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Community assistance requests up 25-35 percent from 2012 PDF Print E-mail
Friday, November 29, 2013 9:15 PM

BY STEPHANIE GROVES

Staff Writer

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DELPHOS — With October’s unemployment statistics — Allen County reporting 7.7 percent, Van Wert at 6.7 percent and Putnam tallying 5.9 percent — the numbers are a good indicator of the economic climate families and individuals struggle in each day. More and more are grappling with overwhelming financial strains and turn to community outreach programs for assistance.

In Delphos, both the Interfaith Thrift Store’s Social Service’s Pantry and St. Vincent dePaul Society have seen a huge increase in families requesting food and financial assistance.

 

Social Services Executive Director Becky Strayer said they have helped more than 1,000 clients, including single mothers, families and individuals. Strayer said before the holidays and with the added heating bills, it is normal to see the needs of the community increase. This year, the closure of Reser’s has also added to people’s financial woes.

 

“This month, we have helped 72 families with food, rent, and utilities,” Strayer added. “At this time last year, we worked with 54 families needing assistance. That’s up close to 35 percent,” Strayer affirmed.

St. Vincent dePaul Society Treasurer Dennis Hickey said in the past year they have helped 500 families.

“We can help them once every two months with rent, utilities and prescriptions up to $150,” Hickey explained. “Currently, we are seeing a spike of 20 to 25 percent in calls for assistance.”

Hickey said they have assisted 75 families in the past month and attributes the increase to loss of jobs, cutting of hours — some are down to 30 hours per week — at their place of employment and higher utility bills.

“There’s just not enough out there to help them take care of their financial obligations,” Hickey said with empathy.

He said it is very unfortunate that they see (assist) the same people year after year.

“We are seeing their children and grandchildren — second and third generations — coming to us for help,” Hickey explained.

During fiscal year 2012, Social Services provided $84,000 in financial assistance to families for living expenses.

“Just because they make a whole lot of money doesn’t mean they can manage their money or have enough of it to cover expenses,” Strayer said. “Maybe these people have court fees, hospital bills or some kind of unexpected bills.”

Last year, the St. Vincent dePaul Society collaborated with the folks managing the Community Christmas Project and prepared 109 food boxes, which were distributed to people in need in the Delphos Public School District.

Strayer said this year, Social Services is working with Community Unity Free Supper’s On Us to offer their clients free financial seminars sponsored by local financial institutions. She said the tentative plan is to offer six seminars beginning on Jan. 2. The focus is to better equip people to live in this challenging economical climate and give them the tools to succeed.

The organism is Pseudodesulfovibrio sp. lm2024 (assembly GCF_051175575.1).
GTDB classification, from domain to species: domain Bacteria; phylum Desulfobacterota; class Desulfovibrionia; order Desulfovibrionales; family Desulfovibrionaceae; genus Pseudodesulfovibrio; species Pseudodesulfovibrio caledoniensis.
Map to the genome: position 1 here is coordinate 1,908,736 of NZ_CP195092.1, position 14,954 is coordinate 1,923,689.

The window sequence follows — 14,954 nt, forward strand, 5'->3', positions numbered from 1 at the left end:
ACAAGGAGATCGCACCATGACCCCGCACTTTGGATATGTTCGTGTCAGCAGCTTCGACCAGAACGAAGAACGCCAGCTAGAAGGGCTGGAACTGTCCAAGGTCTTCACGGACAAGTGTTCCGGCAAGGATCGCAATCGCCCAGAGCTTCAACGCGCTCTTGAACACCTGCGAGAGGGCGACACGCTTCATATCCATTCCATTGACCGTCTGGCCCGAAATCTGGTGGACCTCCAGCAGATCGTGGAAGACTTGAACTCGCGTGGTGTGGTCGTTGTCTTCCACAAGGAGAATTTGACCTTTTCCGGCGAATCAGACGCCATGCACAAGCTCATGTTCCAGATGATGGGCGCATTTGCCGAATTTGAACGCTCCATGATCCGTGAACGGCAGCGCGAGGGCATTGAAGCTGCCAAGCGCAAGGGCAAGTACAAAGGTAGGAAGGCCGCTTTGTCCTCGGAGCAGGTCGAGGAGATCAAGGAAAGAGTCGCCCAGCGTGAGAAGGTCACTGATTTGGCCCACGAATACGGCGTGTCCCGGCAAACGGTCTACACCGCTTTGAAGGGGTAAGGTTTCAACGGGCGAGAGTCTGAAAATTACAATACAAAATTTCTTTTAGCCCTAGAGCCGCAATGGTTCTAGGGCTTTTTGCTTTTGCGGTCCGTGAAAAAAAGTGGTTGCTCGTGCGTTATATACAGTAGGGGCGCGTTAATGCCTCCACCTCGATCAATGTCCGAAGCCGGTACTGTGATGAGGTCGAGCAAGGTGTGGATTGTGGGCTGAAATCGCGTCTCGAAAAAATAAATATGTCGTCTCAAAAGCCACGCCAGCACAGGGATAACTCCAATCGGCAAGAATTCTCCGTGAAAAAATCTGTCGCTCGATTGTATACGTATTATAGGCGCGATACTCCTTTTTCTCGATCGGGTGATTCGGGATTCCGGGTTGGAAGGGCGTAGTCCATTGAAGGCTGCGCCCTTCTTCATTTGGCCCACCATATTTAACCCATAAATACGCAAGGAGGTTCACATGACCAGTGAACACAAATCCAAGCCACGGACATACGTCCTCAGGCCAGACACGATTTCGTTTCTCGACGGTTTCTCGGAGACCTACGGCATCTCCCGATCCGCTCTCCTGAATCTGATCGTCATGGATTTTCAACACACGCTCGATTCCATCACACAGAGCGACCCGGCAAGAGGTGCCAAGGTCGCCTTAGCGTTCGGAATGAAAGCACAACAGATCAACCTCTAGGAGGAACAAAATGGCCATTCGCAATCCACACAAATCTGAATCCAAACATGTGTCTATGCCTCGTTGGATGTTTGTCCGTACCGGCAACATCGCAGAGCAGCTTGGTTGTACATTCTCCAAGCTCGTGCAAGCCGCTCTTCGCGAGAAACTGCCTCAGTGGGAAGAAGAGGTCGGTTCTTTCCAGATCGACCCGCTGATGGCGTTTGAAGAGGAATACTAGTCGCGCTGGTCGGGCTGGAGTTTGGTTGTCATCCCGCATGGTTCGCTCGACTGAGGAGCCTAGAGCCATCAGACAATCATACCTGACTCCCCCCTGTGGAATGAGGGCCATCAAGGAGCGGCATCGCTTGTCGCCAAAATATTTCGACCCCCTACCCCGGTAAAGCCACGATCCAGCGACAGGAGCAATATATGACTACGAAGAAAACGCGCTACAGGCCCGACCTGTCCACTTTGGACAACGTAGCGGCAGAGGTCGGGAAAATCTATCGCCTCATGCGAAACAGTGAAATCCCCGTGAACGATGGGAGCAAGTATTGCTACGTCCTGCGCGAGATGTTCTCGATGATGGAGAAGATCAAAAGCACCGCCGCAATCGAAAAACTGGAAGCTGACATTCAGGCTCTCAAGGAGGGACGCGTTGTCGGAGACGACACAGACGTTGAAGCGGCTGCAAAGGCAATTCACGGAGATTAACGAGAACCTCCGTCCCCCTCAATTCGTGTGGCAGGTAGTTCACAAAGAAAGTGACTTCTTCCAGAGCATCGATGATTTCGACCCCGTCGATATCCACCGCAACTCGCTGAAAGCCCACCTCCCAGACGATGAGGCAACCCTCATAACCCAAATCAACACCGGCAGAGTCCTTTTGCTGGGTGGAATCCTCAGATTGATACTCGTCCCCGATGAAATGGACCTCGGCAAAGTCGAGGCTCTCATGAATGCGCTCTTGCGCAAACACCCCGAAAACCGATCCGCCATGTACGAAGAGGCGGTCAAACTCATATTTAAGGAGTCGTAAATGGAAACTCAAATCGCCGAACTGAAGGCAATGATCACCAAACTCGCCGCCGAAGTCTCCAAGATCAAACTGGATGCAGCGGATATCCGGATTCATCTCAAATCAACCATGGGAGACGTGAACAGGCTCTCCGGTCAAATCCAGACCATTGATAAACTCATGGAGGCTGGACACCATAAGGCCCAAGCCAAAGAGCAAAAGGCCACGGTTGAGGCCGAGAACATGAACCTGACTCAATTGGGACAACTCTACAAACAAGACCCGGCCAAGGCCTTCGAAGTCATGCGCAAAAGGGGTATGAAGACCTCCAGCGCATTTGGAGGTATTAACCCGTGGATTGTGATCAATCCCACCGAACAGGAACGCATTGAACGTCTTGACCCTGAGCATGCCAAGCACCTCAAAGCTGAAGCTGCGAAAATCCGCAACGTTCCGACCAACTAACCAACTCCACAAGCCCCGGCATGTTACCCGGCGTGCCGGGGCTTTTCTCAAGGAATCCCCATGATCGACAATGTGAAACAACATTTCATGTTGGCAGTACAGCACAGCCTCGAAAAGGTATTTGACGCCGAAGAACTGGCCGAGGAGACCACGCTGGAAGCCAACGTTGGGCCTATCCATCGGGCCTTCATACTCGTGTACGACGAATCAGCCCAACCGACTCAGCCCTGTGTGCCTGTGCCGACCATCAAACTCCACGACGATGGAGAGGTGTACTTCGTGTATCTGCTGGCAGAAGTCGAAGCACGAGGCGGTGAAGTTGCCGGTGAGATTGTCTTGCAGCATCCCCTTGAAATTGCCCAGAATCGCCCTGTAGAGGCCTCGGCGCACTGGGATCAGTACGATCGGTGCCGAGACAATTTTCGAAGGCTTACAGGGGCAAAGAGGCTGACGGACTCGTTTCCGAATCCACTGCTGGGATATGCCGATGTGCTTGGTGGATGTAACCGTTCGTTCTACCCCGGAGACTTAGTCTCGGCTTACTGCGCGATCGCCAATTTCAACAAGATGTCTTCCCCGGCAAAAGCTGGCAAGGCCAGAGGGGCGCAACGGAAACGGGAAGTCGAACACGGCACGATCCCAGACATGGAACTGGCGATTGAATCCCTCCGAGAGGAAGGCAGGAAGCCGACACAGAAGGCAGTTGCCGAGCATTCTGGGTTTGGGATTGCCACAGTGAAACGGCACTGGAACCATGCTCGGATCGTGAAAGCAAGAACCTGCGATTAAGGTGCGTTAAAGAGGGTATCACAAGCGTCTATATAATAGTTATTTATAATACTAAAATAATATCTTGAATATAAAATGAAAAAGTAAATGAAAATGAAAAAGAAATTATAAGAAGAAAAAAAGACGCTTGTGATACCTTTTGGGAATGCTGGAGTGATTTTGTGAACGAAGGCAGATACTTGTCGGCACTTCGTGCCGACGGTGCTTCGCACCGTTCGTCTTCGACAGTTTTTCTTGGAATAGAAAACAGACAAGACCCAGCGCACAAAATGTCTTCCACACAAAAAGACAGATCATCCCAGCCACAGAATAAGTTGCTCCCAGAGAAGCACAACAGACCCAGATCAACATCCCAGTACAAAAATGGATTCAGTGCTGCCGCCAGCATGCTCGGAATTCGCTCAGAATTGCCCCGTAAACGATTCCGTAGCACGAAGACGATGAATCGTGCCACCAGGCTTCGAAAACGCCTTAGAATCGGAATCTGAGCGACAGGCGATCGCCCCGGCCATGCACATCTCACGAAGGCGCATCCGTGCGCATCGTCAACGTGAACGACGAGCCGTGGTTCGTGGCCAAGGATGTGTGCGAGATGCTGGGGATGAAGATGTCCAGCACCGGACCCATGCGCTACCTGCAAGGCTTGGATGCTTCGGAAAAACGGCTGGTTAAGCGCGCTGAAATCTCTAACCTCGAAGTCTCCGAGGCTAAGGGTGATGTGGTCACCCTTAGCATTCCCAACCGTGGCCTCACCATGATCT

“We want to be more than a Band-Aid,” she spoke passionately. “We want to be the stitches.”

She said a few years ago, there was a homeless man who took a Financial Literacy class and exceeded all expectations.

“After a year, he bought a small Certificate of Deposit and opened a checking account,” Strayer said with enthusiasm.

Strayer said she welcomes talking with anybody who may need assistance. People can call, get information and schedule an appointment to come in.

“We can help people by going on line with them and filling out all of the information to get signed up for services through the Ohio Department of Jobs and Family Services (ODJFS),” Strayer said.

Likewise, Hickey said St. Vincent dePaul Society will take people’s information after they call, check their eligibility and make arrangements for them to pick up whatever they need.

“That’s our mission and helping them makes it worthwhile,” Hickey said proudly.

Each organization appreciates any donations: canned and boxed food items, paper products and monetary gifts.

“All donations are greatly appreciated,” Strayer said. “We have a wish list of the most given away and requested foods.”

“We usually run out of peanut butter and jelly and pasta,” Hickey added. “Paper goods, toilet paper and paper towels also usually run short.”

Hickey said that donations can be dropped of at Hickey Morris Insurance Agency located at 452 E. Second St.

For more information about Interfaith Thrift Store’s Social Service’s Pantry, call Strayer at 419-692-2942. For the St. Vincent dePaul Society, call the Ministry Center at 419-695-4050.

Last Updated on Friday, November 29, 2013 9:17 PM
 

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